If you are using a wet screed on your ground floor – most people do – great care must be taken to ensure that your screed has fully dried out before you lay any cover over it. Any water sitting in the screed will find a way out eventually and, in doing so, it may ruin a floor cover, especially a timber one. Conventional wisdom states that you should allow a day’s drying for every millimetre of screed, which translates to around two months for a 65mm screed. Underfloor heating can be used to speed the process up, but even here it must be used with caution. Heed the advice of your flooring contractor — don’t rush the floor finish. Most flooring contractors recommend that if you want a timber floor over underfloor heating, you should fit an engineered timber floor rather than solid flooring, as it is more stable and less prone to movement. And if you fit a stone or porcelain floor, you should use an anti-fracture membrane underneath to reduce the possible risk of thermal cracking.
Polished concrete can produce a wonderful looking floor and is available in a wide range of colours. It’s a job done almost exclusively by specialists and the costs are in excess of £100/m2, which puts it firmly at the upper end of the cost spectrum. However, it is a
“As a self-builder you will have to live with the floor long after installation costs are forgotten”
one-step process which does away with the need for a screed. Many apparently wellpriced stone or porcelain floor options end up costing just as much, once screed and laying costs have been factored in. Polished concrete requires a lot of preparation and it’s not something to be jumped into lightly. Consider it from the outset of your project.
Italian porcelain manufacturers have been perfecting techniques for photo-etching the surface of their tiles and we are now seeing ranges of porcelain floor tiles which are convincing copies of natural floor surfaces, notably timber. However, with some priced at over £50/m2, more than timber floors, why not fit the real thing? The answer lies in its maintenance-free qualities, which makes porcelain a very popular choice for self-builders and renovators.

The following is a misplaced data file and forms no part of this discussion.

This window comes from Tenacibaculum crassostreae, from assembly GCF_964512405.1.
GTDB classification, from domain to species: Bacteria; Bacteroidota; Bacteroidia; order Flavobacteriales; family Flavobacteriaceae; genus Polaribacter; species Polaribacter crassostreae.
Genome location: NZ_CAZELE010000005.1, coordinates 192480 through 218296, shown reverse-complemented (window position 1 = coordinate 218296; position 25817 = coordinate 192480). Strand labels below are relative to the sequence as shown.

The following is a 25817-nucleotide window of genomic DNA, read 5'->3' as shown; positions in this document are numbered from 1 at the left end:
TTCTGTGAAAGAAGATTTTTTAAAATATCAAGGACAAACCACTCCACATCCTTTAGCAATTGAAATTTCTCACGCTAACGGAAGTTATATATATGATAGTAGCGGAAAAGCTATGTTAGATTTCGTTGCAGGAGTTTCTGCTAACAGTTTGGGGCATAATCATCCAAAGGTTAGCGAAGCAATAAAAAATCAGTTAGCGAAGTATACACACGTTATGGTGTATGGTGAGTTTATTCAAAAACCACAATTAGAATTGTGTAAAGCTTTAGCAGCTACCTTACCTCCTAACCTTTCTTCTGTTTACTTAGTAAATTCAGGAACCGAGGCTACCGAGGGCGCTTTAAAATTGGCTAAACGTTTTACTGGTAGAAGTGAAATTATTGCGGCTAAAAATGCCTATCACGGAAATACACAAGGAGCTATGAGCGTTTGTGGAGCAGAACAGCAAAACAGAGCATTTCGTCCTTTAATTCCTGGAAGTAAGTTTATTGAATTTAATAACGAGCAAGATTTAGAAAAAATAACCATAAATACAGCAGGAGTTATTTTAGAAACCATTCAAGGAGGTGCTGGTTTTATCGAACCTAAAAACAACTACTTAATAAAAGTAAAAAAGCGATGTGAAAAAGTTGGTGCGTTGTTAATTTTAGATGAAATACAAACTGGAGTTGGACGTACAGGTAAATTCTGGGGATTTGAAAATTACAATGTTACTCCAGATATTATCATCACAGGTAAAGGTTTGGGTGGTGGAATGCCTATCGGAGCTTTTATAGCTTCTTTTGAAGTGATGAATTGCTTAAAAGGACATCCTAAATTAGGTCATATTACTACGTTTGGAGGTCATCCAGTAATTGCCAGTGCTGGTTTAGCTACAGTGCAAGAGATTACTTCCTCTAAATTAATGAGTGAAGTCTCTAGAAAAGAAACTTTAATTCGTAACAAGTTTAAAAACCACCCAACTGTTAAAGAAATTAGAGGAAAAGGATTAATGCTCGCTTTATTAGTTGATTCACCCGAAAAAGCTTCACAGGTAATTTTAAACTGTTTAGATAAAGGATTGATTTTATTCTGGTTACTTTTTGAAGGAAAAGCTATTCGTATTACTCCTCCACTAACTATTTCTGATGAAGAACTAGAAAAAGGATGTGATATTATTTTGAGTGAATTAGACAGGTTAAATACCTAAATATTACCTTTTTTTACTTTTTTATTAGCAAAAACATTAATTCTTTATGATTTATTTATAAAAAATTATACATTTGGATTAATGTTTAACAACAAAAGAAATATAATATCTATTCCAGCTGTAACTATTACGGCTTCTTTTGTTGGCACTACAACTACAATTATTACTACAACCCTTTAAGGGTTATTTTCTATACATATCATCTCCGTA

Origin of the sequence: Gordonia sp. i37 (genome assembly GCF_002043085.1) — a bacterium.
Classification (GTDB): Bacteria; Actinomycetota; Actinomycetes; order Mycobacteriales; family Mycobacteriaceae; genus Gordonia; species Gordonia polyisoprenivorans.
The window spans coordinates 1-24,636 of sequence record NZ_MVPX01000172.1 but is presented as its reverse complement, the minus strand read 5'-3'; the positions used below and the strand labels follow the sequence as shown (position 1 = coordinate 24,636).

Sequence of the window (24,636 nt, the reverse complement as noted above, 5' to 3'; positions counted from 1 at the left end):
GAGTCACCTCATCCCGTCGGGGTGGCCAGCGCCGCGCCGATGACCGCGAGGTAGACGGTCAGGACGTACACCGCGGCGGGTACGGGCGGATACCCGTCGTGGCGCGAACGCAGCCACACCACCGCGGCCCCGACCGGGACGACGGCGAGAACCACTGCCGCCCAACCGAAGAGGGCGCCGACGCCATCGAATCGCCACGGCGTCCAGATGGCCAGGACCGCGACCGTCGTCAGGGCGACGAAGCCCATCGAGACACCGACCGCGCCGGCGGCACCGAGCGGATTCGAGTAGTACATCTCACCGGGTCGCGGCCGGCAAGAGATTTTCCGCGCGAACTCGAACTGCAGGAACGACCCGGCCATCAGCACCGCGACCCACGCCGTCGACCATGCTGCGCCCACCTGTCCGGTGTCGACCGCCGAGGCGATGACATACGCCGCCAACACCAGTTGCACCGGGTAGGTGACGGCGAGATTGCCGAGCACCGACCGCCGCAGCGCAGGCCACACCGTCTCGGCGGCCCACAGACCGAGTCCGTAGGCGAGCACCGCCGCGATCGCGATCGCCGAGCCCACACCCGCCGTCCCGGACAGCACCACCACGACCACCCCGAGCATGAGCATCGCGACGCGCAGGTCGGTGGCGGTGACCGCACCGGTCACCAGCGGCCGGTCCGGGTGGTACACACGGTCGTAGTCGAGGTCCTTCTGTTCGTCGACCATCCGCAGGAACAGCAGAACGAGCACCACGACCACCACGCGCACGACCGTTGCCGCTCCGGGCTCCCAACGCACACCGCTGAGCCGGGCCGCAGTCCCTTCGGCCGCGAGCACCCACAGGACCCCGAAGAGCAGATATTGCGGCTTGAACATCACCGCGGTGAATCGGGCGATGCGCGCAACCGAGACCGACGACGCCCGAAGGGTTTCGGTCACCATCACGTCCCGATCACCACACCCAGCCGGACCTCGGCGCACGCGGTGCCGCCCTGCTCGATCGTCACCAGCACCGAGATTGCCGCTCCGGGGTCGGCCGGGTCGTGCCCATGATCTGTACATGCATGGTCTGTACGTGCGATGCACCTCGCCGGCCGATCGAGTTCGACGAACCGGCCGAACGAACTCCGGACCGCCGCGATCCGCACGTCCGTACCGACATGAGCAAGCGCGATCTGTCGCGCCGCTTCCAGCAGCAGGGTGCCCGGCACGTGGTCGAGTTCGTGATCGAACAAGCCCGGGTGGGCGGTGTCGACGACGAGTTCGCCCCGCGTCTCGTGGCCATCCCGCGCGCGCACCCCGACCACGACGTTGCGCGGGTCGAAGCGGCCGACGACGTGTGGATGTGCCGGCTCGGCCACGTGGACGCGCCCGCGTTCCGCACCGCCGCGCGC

Natural Stone Tiles
Stone tiles, as opposed to ceramic or porcelain, are quarried from the ground and not manufactured. Each quarry is different; indeed each seam is different, so you have a little bit of natural history in your home — especially if you select a limestone in which fossils are visible. However, stone floors take a lot of looking after, both in the laying and aftercare. Generally, bigger rooms look best with larger tiles and the costs of stone tile floors increase as the tile size increases. Stone also tends to get worked into different finishes, such as polished, tumbled or honed.
The big debate on timber floors is whether to go for a natural wood plank, or to opt for an engineered timber floor which is, typically, a 3mm veneer (ideally more if you want to sand it back in the future) of a specific timber laid on top of a 12mm plywood base. Prices are similar: the engineered timber uses less expensive wood but takes time to prepare. Many self-builders are attracted to natural wood, for the same reason they like natural stone, but both can be temperamental to lay and to look after. The engineered version is therefore becoming more popular, especially when laid over underfloor heating.
Flooring Choices Ultimate Expressions cushion vinyl in Goldie, from Avenue Floors, £12.60/m2 ( right); Raj Beige limestone from Beswick Stone, is suitable for interior flooring as well as exterior patios and paths, £29/ m2 ( below).
Bathroom Option Rubber flooring ( shown left) is still widely used, mostly in bathrooms and utility areas. The rubber stud tile from Harvey Maria in Fossil Grey is available at £49.95/m2.